Louisiana’s Gem: The Tammany Trace

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How can this even be possible? The trails just keep getting better and better! Ever since we rode our first fully paved trail, The High Trestle Trail in Iowa, the Average Speed on our bike computers has just been going up. It is easy to cruise along at 13-14 MPH, taking in the scenery and the breeze at the same time.

We headed for Fountainbleu State Park on the north shore of Lake Pontchartrain to ride our latest discovery, The Tammany Trace. It covers 27.5 miles from Covington to LaCombe and we rode the whole trail twice. The surface was great, the trees very tall and the wildlife close-up and personal. We were hoping to see some alligators, but they are elusive and probably getting ready to hibernate. After all, the temperature was only about 70-75 degrees. Perfect biking weather. We were extra fortunate that we got good TV reception and were set to watch the next two games of the World Series while we rode the trail. BONUS!

It was an easy ride into Mandeville, where we carb-loaded big-time before setting out both days. An omelet with lump crabmeat, some potatoes and biscuits and gravy? Why not? I have to admit, it took hours to work off those breakfasts! They were good though. The first one, at Liz’s Where Ya’ At Diner was exceptional and they had cool restrooms.

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Those long pants came off before we started riding. We had to use both sunscreen and bug stuff. We rode to Covington through Abita Springs. Some scenes along the way…

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I always hate seeing these ghost bicycles, but did not think to ask the Rangers about the specifics.  Brain death from biking.

The Tammany Trace was very well maintained and the Rangers were all friendly and very informative. Cindy was at the Kids Konnection Playground Trailhead, a playground designed with disabled kids in mind where all abilities could play together. What a cool idea. These guys have the best job in the world; they can patrol the trail on bikes but most use scooters or Diahatsus. She offered us water, even ice and a detailed mileage map of the Trace. Dispensing friendly information and conversation, the Rangers and good restrooms made this trail unique.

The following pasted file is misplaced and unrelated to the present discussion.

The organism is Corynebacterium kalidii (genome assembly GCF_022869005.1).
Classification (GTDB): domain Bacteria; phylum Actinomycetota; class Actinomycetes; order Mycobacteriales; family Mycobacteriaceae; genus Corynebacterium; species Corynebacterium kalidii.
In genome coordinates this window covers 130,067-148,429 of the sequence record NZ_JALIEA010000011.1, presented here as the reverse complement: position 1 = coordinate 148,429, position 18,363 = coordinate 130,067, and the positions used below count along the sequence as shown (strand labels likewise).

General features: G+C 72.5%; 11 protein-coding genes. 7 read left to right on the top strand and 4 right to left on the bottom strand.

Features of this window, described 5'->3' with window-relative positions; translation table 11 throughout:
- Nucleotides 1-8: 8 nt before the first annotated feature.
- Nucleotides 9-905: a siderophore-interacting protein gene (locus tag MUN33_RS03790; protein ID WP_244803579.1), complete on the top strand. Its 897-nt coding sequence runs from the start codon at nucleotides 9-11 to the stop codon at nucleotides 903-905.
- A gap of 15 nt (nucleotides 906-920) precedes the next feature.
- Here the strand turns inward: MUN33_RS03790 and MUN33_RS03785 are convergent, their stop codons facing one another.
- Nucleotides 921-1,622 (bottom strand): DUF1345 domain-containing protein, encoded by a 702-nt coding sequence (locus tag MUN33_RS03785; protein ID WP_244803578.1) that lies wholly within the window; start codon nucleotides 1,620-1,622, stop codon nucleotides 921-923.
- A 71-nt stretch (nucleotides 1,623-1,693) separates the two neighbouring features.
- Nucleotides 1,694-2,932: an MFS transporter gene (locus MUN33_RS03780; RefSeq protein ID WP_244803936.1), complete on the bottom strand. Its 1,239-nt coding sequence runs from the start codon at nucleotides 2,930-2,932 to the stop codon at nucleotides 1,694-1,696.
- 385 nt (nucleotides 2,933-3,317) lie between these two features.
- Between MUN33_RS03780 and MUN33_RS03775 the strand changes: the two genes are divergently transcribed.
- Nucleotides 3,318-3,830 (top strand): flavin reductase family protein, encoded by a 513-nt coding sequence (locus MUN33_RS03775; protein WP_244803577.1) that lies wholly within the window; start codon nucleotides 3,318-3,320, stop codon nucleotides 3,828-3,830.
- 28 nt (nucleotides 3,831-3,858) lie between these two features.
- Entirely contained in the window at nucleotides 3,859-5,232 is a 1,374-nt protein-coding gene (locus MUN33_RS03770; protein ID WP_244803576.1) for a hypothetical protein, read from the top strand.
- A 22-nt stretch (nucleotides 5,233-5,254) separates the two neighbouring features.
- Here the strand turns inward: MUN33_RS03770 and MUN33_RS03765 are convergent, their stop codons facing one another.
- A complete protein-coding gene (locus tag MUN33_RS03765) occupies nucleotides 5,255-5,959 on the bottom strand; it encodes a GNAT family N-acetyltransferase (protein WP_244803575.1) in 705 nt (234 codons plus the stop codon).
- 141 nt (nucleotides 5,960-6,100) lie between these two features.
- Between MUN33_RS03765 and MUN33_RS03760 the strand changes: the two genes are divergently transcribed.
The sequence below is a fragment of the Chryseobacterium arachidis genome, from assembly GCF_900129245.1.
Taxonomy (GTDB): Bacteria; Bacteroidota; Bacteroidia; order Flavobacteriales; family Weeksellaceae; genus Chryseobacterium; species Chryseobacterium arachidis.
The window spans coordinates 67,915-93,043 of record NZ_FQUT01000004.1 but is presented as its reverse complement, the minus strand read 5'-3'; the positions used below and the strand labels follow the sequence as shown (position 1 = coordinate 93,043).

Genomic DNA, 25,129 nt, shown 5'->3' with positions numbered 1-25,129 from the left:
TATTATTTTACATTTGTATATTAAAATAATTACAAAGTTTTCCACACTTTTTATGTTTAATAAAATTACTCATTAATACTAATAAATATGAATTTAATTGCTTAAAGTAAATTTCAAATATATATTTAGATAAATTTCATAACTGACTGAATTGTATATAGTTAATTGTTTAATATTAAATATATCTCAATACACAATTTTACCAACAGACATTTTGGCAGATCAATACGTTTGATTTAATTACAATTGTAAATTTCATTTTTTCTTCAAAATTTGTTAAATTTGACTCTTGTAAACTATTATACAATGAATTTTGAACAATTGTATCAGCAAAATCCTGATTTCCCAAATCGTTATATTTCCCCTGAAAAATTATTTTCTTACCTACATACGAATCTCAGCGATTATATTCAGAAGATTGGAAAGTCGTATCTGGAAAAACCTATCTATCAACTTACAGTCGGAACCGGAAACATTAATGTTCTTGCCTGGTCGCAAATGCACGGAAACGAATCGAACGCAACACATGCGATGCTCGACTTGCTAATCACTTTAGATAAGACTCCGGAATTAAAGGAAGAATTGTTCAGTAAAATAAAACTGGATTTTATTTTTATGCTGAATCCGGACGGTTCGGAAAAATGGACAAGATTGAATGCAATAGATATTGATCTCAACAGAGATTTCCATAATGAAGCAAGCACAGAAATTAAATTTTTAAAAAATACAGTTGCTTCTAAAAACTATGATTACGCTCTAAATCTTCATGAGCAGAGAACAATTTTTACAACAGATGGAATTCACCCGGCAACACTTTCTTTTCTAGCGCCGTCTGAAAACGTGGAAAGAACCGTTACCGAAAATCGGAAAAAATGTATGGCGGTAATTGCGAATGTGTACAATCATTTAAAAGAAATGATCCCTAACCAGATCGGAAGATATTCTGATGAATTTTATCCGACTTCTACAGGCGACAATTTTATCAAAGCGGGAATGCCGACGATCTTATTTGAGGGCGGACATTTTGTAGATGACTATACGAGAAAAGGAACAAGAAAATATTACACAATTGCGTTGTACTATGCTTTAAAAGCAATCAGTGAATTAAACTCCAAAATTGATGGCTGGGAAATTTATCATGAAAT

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We saw lots of monarch butterflies on the trail, one collided with me while I was riding. no damage done.

After the first day’s ride, we explored Mandeville on the north  shore of the lake and discovered The Beach House where we enjoyed a cocktail (or two…) and early dinner. I got the Yelp app on my iPad and we have been eating like crazy ever since!

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The next morning’s breakfast of champions was at The Broken Egg. It was also delicious. Set in a small house right in town, the coffee and food were good and they went all out with the chicken decor. My sister Cherie would have loved it! This is for you, Cher.

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We picked up some kale salad and Sriacha chicken salad from Opal Basil at the Mandeville trailhead for dinner. It’s always nice to have something prepared when we’re done with riding. And the Royals were playing that night too. The food was seriously delicious and I could have eaten a pound of the kale salad myself. The Mandeville cemetery was like all the New Orleans cemeteries, everybody, mostly, buried above ground because of hurricanes and low water table. Makes for some interesting photos.

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Then on to the other end of the trail at Slidell. Derek was one of the friendly Rangers at the drawbridge, which they open every evening for the boats to pass through the bayou. Herons and alligators there too. We didn’t see any alligators. But the turtles were friendly. There were about twenty of all sizes gathered under the bridge. Derek told us later that one of the Rangers feeds them, so no wonder. Wish we had something to give them.

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Jim rides to the very end of the trail. Once back at Fountainbleu I rode around a little bit to get some pics of the live oaks there. They are old and gnarly and wonderful with the backlit Spanish moss. There were several large ones along the trail too. The park used to be a plantation. I bet those trees could tell some stories.

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Turned over 800 miles on the bikes here.

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The next day was scheduled as a travel day for the Royals and for us and we headed south to Beaumont to spend one night at the Elks Lodge there. Then on to Victoria to watch the next three games. Go Royals!

More photos on Flickr.

 

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2 comments on “Louisiana’s Gem: The Tammany Trace

  1. This is amazing, I never would have guessed there were so many bike trails. Do you have them all mapped out? And, is it your mission to ride all of them?

  2. Our mission is to go wherever we want to, see whatever sounds interesting and do whatever we feel like. So far, that has involved lots of bike trails and I’d bet that will continue. Today we rode our bikes 13 miles right on the beach at Padre Island! So cool! A sea breeze, pelicans, sea gulls and the ocean breaking at our side.

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